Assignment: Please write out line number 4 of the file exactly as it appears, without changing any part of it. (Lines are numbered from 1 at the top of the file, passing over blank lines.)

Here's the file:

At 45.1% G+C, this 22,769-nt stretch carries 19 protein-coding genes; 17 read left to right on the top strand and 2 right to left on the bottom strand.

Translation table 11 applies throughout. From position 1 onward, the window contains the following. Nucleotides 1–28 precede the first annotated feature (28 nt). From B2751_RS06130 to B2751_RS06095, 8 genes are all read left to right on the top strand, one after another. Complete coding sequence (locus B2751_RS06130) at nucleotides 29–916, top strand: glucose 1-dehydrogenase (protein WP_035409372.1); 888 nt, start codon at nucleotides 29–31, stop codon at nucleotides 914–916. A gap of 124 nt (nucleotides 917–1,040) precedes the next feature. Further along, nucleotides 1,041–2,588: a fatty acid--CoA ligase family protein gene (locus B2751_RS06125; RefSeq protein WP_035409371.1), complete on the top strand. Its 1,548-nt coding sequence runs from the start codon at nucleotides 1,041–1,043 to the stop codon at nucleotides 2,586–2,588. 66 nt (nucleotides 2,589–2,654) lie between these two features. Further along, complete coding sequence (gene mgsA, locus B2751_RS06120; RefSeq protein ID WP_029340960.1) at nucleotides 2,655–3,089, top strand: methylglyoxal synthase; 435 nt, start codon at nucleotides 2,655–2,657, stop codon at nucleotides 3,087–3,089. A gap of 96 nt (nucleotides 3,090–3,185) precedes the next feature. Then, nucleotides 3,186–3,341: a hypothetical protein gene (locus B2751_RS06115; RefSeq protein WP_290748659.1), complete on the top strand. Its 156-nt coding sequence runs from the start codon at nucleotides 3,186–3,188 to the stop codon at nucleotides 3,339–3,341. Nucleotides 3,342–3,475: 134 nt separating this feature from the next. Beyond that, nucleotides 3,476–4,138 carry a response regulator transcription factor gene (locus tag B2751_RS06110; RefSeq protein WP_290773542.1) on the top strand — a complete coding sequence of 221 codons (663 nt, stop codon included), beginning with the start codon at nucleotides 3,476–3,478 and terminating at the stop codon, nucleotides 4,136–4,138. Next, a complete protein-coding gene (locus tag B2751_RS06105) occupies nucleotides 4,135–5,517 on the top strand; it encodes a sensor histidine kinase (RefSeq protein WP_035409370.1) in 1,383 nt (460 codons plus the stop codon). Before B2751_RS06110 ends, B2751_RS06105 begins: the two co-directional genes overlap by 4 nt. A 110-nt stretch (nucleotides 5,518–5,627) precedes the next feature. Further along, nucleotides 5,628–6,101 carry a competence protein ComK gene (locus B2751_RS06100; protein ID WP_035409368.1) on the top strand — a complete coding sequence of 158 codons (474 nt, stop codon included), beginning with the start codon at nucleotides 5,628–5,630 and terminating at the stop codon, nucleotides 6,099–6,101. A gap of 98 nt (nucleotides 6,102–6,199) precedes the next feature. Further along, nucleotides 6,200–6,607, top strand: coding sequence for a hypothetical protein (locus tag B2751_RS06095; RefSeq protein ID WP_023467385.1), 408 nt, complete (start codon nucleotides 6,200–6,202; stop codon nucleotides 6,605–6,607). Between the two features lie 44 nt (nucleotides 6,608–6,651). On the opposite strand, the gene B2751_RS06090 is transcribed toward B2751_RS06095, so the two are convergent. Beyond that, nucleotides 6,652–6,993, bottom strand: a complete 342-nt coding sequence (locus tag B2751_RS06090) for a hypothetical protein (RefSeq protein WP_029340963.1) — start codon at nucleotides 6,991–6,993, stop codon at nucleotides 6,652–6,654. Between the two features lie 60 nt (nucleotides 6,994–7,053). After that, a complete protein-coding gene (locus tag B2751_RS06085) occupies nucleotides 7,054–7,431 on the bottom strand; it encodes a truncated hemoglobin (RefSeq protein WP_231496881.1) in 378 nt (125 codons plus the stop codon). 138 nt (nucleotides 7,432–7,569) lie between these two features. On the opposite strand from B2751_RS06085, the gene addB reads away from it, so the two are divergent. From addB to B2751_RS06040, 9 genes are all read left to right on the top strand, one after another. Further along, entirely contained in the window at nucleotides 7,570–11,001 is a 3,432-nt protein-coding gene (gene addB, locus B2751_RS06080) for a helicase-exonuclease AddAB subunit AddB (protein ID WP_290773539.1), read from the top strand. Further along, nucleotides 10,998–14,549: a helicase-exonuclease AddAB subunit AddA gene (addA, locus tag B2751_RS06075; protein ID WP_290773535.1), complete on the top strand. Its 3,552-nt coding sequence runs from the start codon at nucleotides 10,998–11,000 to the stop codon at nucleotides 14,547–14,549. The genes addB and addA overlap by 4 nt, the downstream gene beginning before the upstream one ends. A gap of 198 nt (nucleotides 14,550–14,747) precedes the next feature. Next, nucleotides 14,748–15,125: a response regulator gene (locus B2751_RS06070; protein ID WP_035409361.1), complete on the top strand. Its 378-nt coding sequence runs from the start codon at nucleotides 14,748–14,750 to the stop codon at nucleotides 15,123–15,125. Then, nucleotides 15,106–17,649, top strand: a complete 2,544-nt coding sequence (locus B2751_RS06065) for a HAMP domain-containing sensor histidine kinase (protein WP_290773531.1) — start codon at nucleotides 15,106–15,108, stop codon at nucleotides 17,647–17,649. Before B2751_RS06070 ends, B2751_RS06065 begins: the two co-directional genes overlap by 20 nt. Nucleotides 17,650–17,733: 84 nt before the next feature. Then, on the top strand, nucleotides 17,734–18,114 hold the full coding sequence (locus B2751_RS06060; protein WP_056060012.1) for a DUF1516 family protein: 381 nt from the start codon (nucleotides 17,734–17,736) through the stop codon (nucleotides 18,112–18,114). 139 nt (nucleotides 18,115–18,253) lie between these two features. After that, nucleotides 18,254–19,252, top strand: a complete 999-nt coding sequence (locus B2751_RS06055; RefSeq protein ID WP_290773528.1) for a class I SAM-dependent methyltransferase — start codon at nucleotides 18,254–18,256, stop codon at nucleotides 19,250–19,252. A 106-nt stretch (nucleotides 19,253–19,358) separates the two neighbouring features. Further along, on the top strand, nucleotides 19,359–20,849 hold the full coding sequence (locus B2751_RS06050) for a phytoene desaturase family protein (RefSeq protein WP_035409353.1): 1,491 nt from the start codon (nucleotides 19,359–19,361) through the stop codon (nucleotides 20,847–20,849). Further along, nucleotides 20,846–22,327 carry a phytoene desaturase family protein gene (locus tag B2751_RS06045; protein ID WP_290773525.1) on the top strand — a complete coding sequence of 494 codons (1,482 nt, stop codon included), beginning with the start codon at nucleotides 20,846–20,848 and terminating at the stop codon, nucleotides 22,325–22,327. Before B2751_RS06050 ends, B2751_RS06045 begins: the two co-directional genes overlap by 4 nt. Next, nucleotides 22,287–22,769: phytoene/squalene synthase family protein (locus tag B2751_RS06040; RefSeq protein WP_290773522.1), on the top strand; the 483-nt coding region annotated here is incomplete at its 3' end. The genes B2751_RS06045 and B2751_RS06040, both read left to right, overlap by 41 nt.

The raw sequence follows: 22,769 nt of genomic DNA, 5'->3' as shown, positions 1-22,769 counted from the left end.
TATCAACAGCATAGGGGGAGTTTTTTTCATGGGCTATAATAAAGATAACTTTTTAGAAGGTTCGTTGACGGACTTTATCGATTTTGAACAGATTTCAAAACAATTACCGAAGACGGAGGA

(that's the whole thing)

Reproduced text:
TATCAACAGCATAGGGGGAGTTTTTTTCATGGGCTATAATAAAGATAACTTTTTAGAAGGTTCGTTGACGGACTTTATCGATTTTGAACAGATTTCAAAACAATTACCGAAGACGGAGGA